There’s an air of change in politics, it isn’t subtle and it demands certain attention even from those who claim indifference. Without doubt, political leaders’ beliefs inform and shape policymaking, and have an impact on the economic and development trajectory of a country. But our recent past shows clearly the lack of real vision, commitment, clarity and purpose.
The influx of new and independent entrants who are highly competent in mainstream politics deserves larger consideration. To me, it signifies that showcasing tired voices of the past shall not be enough to win votes this time. The profound shift in the way we are experiencing new leaders, I feel, is also a movement toward greater authenticity, diversity, courage and compassion, and a real engagement with the voter and voter aspirations.
As I watch Mayor Balen’s leadership unfold in a system that wants to deter, restrict and fail him, I see in him a rebel form of leadership, one that is focused on achieving his goals irrespective of what or who stands in his way. This strongly resonates especially with the young population because we are living in a world that is undergoing rapid, unpredictable and unprecedented change, one that the old system fails to recognise.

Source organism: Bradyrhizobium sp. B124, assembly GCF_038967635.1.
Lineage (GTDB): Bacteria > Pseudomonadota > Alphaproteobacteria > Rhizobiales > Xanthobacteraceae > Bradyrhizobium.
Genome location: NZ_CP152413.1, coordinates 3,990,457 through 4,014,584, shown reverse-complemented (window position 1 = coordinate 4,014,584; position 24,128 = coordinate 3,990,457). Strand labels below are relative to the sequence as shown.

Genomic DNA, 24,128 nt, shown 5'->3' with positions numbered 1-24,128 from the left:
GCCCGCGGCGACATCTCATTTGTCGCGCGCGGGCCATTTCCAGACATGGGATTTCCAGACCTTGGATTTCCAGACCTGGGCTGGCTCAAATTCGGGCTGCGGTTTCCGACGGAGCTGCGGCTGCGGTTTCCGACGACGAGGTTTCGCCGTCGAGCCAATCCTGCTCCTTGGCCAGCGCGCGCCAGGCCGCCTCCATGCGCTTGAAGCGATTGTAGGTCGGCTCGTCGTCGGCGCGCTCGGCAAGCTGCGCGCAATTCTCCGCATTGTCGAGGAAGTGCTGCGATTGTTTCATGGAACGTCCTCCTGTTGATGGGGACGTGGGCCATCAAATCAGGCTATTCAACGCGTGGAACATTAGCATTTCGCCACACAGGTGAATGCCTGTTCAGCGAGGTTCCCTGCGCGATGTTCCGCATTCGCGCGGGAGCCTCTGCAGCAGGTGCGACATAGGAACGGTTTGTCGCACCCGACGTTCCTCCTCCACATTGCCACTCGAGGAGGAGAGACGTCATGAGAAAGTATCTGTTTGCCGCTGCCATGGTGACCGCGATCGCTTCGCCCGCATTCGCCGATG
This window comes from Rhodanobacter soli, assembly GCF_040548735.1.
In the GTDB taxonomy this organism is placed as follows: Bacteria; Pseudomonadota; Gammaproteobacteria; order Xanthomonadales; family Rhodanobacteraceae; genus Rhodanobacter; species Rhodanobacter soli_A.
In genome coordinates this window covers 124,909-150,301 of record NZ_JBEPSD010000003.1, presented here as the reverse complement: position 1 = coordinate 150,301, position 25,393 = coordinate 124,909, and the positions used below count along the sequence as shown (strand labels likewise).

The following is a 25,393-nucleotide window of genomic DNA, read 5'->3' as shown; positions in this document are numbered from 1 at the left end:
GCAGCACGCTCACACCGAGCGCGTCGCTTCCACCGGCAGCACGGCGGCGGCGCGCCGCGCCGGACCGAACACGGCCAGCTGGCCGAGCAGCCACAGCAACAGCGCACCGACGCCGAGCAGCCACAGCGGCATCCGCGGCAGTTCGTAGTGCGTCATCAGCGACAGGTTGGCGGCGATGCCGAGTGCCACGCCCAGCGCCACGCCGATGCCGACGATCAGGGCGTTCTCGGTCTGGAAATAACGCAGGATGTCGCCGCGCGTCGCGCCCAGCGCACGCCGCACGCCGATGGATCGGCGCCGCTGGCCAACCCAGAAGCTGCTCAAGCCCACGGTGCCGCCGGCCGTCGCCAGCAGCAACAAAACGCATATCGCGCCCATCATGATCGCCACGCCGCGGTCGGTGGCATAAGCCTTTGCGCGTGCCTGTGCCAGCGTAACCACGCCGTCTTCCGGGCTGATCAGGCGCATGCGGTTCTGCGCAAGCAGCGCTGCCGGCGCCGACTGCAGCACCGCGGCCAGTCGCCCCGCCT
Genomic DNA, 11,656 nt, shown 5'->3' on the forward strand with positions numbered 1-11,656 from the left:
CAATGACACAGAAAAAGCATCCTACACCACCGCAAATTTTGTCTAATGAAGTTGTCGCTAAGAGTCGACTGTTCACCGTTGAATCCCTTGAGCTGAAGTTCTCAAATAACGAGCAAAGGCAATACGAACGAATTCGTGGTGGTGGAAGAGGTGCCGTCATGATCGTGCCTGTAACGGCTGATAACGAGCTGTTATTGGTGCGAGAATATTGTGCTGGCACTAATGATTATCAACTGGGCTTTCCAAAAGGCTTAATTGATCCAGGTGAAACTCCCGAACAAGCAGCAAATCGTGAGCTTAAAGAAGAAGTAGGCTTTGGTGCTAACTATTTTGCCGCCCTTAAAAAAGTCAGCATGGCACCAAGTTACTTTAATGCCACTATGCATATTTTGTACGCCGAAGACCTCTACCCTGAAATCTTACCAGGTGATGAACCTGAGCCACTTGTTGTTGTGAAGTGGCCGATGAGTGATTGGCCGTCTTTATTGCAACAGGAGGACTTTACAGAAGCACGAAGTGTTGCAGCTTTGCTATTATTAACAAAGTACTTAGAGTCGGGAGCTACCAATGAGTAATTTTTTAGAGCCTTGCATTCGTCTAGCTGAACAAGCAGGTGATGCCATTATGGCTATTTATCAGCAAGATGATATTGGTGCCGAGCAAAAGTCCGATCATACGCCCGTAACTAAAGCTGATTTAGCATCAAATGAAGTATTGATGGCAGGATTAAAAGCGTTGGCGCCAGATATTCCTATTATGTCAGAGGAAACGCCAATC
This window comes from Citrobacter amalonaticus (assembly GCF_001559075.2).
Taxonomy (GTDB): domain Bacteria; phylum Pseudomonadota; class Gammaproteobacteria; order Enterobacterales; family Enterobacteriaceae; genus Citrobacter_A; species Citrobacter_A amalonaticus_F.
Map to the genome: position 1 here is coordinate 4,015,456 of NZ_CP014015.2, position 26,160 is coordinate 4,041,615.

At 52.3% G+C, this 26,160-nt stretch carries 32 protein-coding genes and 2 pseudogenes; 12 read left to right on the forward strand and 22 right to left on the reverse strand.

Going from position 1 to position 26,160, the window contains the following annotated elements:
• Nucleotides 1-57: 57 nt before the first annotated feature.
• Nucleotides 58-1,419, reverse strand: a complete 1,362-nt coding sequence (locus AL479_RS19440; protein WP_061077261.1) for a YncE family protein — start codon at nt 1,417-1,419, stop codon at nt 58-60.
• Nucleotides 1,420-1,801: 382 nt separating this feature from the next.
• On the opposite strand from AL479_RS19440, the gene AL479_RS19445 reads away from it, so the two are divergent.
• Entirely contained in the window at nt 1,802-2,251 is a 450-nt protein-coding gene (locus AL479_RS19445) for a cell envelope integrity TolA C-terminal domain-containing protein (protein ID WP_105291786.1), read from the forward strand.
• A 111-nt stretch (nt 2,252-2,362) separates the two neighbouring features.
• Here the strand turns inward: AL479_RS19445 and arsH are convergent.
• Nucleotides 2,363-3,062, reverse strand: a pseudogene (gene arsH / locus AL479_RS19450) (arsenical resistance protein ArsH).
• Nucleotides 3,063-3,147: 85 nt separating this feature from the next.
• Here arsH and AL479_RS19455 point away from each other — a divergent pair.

Balen became a household name not because he subscribes to the ‘hero’ image, he resonates because he is open and he believes in walking the talk, and he inspires. He isn’t just a person disrupting for the sake of disruption. He is unravelling the threads of corruption that have tied society into numb inaction.
Personally, I have learnt three major lessons from observing his leadership. One, you cannot please everyone. When you make hard decisions as a leader, there will be many who will stand in your way, many who will be angered, and many who will tarnish you. To stay focused on your goal requires you to cut out the noise. Two, leadership is a lone journey. The very people who are supporting you today, may not do so tomorrow. It doesn’t matter as long as you remain undeterred in walking the path to a greater good. He is decisive and incisive. Three, you will make mistakes but the fear of making a mistake should not stop you from your endeavours. It is evident that he is not afraid to fail. Better still, he has the capacity and the willingness to learn and transform.
As we go to polls, we must remember that there are huge gaps in capacities and resources for many independent candidates. We must also remember not all leadership legacies are bad. And we need to remember that our vote will determine the quality of leadership in government and it is this capacity that will affect policy and change.